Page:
You don’t even necessarily have to buy into all the foresight that results, says Johansen. Many leaders don’t. “Every forecast is debatable,” Johansen says. “Foresight is a way to provoke insight, even if you don’t believe it. The value is in letting yourself be provoked.”

External expert input serves several purposes. It brings everyone up to a common level of knowledge. It can stimulate and shift the thinking of participants by introducing them to new information or ideas. And it can challenge the status quo by illustrating how people and organizations in different sectors are harnessing emerging trends.

The goal is not to come up with one definitive future but multiple possibilities—positive and negative—along with a list of the likely obstacles or accelerants that could surface on the road ahead. The result: increased clarity—rather than certainty—in the face of the unknown that enables business decision makers to execute and refine business plans and strategy over time.

Plotting the Steps Along the Way

Coming up with potential trends is an important first step in futuring, but even more critical is figuring out what steps need to be taken along the way: eight years from now, four years from now, two years from now, and now. Considerations include technologies to develop, infrastructure to deploy, talent to hire, partnerships to forge, and acquisitions to make. Without this vital step, says Brown, everybody goes back to their day jobs and the new thinking generated by future planning is wasted. To work, the future steps must be tangible, concrete, and actionable.

Organizations must build a roadmap for the desired future state that anticipates both developments and detours, complete with signals that will let them know if they’re headed in the right direction. Brown works with corporate leaders to set indicator flags to look out for on the way to the anticipated future. “If we see these flagged events occurring in the ecosystem, they help to confirm the strength of our hypothesis that a particular imagined future is likely to occur,” he explains.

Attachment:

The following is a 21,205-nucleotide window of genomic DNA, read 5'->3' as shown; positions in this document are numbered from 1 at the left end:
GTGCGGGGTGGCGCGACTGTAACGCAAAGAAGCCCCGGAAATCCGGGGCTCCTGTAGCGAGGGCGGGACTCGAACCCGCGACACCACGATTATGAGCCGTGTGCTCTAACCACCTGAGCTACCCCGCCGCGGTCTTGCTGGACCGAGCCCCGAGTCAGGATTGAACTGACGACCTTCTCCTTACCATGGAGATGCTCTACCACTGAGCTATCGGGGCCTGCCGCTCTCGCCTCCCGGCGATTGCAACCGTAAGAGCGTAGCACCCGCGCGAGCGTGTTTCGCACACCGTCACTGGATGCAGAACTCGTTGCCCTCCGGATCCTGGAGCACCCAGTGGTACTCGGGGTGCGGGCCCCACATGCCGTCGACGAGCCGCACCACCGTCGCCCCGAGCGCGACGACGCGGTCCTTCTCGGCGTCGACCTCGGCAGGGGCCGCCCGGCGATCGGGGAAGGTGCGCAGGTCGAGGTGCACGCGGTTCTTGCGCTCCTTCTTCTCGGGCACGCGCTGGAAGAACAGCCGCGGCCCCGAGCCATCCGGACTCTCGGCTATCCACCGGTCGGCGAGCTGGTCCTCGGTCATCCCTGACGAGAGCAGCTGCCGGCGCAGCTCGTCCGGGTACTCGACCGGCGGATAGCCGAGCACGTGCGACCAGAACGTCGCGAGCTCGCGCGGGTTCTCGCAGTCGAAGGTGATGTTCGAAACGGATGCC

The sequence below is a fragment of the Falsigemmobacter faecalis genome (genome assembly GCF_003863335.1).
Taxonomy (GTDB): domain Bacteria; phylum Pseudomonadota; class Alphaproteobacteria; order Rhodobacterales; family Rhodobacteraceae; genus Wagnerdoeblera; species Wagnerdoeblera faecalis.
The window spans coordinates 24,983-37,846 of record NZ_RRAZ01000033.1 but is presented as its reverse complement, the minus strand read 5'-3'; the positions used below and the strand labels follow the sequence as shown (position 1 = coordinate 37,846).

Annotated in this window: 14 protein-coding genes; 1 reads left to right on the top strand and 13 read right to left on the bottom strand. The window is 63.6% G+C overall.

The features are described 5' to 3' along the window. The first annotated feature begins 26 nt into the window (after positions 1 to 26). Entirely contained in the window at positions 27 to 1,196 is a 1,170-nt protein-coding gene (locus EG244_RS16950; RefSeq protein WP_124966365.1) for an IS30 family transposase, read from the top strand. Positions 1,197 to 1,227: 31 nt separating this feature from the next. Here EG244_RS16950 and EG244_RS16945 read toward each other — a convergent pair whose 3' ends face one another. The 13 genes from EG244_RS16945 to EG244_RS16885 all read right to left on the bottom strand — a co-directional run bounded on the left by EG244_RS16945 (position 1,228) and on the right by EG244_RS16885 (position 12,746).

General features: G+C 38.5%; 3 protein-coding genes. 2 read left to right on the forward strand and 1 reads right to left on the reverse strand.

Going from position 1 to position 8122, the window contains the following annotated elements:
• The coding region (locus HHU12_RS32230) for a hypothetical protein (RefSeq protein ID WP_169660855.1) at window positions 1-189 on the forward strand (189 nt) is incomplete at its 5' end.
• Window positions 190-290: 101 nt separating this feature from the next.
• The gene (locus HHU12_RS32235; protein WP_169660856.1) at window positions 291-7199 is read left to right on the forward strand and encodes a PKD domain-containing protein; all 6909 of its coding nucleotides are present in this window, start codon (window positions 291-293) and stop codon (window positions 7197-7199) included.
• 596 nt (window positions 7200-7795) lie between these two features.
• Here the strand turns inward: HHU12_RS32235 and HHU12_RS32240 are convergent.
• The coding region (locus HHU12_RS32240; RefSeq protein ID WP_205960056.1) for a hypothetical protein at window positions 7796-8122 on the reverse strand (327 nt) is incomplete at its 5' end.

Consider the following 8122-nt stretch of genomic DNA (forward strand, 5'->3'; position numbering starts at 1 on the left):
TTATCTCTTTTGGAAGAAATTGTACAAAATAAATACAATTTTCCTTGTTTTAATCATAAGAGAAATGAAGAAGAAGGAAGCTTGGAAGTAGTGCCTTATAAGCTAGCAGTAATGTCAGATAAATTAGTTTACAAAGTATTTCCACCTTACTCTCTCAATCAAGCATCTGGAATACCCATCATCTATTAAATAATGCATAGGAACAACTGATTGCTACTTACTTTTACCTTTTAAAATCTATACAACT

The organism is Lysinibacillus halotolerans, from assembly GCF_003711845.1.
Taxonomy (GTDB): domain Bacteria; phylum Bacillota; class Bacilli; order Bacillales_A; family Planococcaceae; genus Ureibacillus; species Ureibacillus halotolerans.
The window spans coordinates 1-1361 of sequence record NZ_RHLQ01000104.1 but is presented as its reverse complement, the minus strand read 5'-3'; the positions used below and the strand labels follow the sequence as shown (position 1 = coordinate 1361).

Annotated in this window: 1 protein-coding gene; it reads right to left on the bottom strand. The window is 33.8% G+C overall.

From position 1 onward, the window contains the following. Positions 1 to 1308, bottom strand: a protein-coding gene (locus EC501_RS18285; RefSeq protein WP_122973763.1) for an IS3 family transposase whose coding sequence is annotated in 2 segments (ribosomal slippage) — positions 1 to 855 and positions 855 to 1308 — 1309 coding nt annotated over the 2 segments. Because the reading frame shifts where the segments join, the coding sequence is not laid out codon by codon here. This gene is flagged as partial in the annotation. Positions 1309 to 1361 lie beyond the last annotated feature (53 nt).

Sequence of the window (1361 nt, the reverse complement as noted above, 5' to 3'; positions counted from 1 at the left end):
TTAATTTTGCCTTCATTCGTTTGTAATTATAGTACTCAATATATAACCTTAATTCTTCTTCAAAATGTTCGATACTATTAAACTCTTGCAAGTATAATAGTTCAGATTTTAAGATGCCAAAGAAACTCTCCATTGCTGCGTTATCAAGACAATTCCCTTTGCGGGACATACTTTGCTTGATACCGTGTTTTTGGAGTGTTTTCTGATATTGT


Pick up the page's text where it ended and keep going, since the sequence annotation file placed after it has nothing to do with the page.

For example, one of Brown’s clients envisioned two potential futures: one in which gestural interfaces took hold and another in which voice control dominated. The team set a flag to look out for early examples of the interfaces that emerged in areas such as home appliances and automobiles. “Once you saw not just Amazon Echo but also Google Home and other copycat speakers, it would increase your confidence that you were moving more towards a voice-first era rather than a gesture-first era,” Brown says. “It doesn’t mean that gesture won’t happen, but it’s less likely to be the predominant modality for communication.”

How to Keep Experiments from Being Stifled

Once organizations have a vision for the future, making it a reality requires testing ideas in the marketplace and then scaling them across the enterprise. “There’s a huge change piece involved,”
says Frank Diana, futurist and global consultant with Tata Consultancy Services, “and that’s the place where most
businesses will fall down.”

Many large firms have forgotten what it’s like to experiment in several new markets on a small scale to determine what will stick and what won’t, says René Rohrbeck, professor of strategy at the Aarhus School of Business and Social Sciences. Companies must be able to fail quickly, bring the lessons learned back in, adapt, and try again.

Lowe’s increases its chances of success by creating master narratives across a number of different areas at once, such as robotics, mixed-reality tools, on-demand manufacturing, sustainability, and startup acceleration. The lab maps components of each by expected timelines: short, medium, and long term. “From there, we’ll try to build as many of them as quickly as we can,” says Manna. “And we’re always looking for that next suite of things that we should be working on.” Along the way certain innovations, like the HoloRoom How-To, become developed enough to integrate into the larger business as part of the core strategy.

One way Lowe’s accelerates the process of deciding what is ready to scale is by being open about its nascent plans with the world. “In the past, Lowe’s would never talk about projects that weren’t at scale,” says Manna. Now the company is sharing its future plans with the media and, as a result, attracting partners that can jump-start their realization.

Seeing a Lowe’s comic about employee exoskeletons, for example, led Virginia Tech engineering professor Alan Asbeck to the retailer. He helped develop a prototype for a three-month pilot with stock employees at a Christiansburg, Virginia, store.